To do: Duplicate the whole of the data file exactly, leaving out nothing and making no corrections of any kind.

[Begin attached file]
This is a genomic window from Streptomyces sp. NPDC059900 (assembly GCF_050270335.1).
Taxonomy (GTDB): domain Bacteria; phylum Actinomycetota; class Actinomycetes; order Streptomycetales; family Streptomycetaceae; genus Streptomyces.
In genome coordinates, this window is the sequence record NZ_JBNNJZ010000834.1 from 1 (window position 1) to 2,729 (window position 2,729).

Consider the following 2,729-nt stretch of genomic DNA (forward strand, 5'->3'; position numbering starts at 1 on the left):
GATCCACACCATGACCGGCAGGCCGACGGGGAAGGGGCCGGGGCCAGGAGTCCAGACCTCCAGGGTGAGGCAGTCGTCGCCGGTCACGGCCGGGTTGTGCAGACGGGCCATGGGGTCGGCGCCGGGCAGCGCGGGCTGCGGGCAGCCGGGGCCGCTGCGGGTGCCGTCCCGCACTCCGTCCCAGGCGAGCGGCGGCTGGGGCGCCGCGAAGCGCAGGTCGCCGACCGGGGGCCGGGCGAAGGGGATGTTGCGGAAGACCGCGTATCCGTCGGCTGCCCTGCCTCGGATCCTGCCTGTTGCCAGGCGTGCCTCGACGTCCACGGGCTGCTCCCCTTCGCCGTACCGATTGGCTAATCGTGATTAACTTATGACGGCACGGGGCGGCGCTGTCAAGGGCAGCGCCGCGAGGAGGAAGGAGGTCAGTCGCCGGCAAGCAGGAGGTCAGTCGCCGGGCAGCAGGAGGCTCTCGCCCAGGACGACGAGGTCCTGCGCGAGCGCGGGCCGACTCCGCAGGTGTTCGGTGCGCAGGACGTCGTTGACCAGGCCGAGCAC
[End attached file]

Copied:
This is a genomic window from Streptomyces sp. NPDC059900 (assembly GCF_050270335.1).
Taxonomy (GTDB): domain Bacteria; phylum Actinomycetota; class Actinomycetes; order Streptomycetales; family Streptomycetaceae; genus Streptomyces.
In genome coordinates, this window is the sequence record NZ_JBNNJZ010000834.1 from 1 (window position 1) to 2,729 (window position 2,729).

Consider the following 2,729-nt stretch of genomic DNA (forward strand, 5'->3'; position numbering starts at 1 on the left):
GATCCACACCATGACCGGCAGGCCGACGGGGAAGGGGCCGGGGCCAGGAGTCCAGACCTCCAGGGTGAGGCAGTCGTCGCCGGTCACGGCCGGGTTGTGCAGACGGGCCATGGGGTCGGCGCCGGGCAGCGCGGGCTGCGGGCAGCCGGGGCCGCTGCGGGTGCCGTCCCGCACTCCGTCCCAGGCGAGCGGCGGCTGGGGCGCCGCGAAGCGCAGGTCGCCGACCGGGGGCCGGGCGAAGGGGATGTTGCGGAAGACCGCGTATCCGTCGGCTGCCCTGCCTCGGATCCTGCCTGTTGCCAGGCGTGCCTCGACGTCCACGGGCTGCTCCCCTTCGCCGTACCGATTGGCTAATCGTGATTAACTTATGACGGCACGGGGCGGCGCTGTCAAGGGCAGCGCCGCGAGGAGGAAGGAGGTCAGTCGCCGGCAAGCAGGAGGTCAGTCGCCGGGCAGCAGGAGGCTCTCGCCCAGGACGACGAGGTCCTGCGCGAGCGCGGGCCGACTCCGCAGGTGTTCGGTGCGCAGGACGTCGTTGACCAGGCCGAGCAC